A Grave Disparity

Robert G Edwards NOBEL MEDICINA 2010Robert G. Edwards, the 2010 Nobel Prize winner of Physiology/Medicine for his development of in vitro fertilization (IVF), died yesterday at the age of 87.

Gina Kolata of The New York Times wrote in a recent article recounting Edwards’ controversial career that, according to the International Committee Monitoring Assisted Reproductive Technologies, the “technique [of IVF] has resulted in the births of five million babies…”

Not once in her article does Ms. Kolata attempt to tally the deaths that have resulted from Edwards’ awarded technique.

If we consider Edwards’ many failed attempts in the early 1970s to bring an IVF child to full health and vitality outside of the womb; all of the failed attempts at implantation made since then by the medical community at large; all of the children discarded and killed because of their sex, chromosomal abnormalities, perceived lack of vitality, or perceived genetic flaws; all of the children selectively terminated and sacrificed for the vitality of a perceived stronger brother or sister in the womb; and our current, dismal 29.4% success rate of implantation in IVF today, the exponential number of dead children to date is hard to even fathom.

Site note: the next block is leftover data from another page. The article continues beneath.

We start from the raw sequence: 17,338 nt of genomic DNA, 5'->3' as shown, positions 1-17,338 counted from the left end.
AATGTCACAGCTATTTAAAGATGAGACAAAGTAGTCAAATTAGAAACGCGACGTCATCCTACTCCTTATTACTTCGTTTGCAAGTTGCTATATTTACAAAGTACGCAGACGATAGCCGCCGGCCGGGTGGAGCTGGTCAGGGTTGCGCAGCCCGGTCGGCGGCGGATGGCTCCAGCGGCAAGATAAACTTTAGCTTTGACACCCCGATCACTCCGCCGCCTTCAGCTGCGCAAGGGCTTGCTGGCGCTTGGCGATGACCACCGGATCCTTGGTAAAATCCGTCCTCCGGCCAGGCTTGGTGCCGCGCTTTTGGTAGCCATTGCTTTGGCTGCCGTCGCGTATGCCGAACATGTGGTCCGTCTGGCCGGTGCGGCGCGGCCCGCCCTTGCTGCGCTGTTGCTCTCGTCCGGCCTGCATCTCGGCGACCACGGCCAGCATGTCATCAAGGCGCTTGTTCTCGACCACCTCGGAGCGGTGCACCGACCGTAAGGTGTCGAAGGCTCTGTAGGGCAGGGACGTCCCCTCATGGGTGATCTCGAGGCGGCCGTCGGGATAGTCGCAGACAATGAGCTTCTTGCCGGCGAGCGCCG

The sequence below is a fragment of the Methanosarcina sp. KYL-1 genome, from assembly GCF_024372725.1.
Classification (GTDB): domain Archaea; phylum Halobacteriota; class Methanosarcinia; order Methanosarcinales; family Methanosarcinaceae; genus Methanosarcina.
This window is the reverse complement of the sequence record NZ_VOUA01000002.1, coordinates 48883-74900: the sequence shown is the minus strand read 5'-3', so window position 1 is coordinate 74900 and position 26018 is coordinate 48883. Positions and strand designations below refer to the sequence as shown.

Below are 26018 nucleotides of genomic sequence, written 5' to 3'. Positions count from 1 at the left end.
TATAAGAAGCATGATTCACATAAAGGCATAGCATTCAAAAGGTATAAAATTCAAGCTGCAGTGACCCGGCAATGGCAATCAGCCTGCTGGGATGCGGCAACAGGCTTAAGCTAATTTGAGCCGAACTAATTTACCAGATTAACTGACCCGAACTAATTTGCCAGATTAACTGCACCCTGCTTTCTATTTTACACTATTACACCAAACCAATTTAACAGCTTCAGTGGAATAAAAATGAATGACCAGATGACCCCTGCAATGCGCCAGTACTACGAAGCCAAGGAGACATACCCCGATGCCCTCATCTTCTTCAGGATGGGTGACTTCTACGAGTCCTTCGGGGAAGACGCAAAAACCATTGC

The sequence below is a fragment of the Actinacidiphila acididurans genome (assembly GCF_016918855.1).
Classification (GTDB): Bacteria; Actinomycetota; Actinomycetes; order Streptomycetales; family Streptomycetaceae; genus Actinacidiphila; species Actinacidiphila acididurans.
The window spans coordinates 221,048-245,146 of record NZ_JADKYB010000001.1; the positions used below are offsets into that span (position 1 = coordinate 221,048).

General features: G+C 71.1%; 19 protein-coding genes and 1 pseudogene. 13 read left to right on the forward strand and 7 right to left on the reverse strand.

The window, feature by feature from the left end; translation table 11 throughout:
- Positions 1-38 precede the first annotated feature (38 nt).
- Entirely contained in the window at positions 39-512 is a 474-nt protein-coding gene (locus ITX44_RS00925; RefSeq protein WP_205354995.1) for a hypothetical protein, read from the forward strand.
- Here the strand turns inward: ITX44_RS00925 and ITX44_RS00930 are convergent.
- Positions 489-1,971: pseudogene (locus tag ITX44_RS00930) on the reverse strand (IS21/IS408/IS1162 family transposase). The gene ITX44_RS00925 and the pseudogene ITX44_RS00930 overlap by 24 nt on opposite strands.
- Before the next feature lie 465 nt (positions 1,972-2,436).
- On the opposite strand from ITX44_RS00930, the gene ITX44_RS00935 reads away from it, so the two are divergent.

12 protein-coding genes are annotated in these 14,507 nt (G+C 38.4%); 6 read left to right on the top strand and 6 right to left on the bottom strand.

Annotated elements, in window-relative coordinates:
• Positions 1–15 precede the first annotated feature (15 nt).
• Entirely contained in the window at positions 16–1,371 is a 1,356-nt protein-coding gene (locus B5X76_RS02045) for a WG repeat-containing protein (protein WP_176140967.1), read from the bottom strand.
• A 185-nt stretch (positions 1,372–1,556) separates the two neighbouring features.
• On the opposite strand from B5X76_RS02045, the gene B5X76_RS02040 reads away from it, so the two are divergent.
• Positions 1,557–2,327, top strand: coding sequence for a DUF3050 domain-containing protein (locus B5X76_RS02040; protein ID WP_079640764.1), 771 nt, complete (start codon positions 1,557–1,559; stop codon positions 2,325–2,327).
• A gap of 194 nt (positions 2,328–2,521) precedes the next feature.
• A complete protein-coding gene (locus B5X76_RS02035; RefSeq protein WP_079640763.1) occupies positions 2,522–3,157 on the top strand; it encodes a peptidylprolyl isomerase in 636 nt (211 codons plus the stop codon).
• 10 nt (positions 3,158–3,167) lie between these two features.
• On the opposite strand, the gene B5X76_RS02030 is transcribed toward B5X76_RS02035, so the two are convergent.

Maybe that is why Ms. Kolata, the infertility industry, the CDC, and so much of the rest of the world choose to simply ignore them.

When will we as a culture start acknowledging the death that results from IVF? Do these children who have died not also deserve our attention and respect?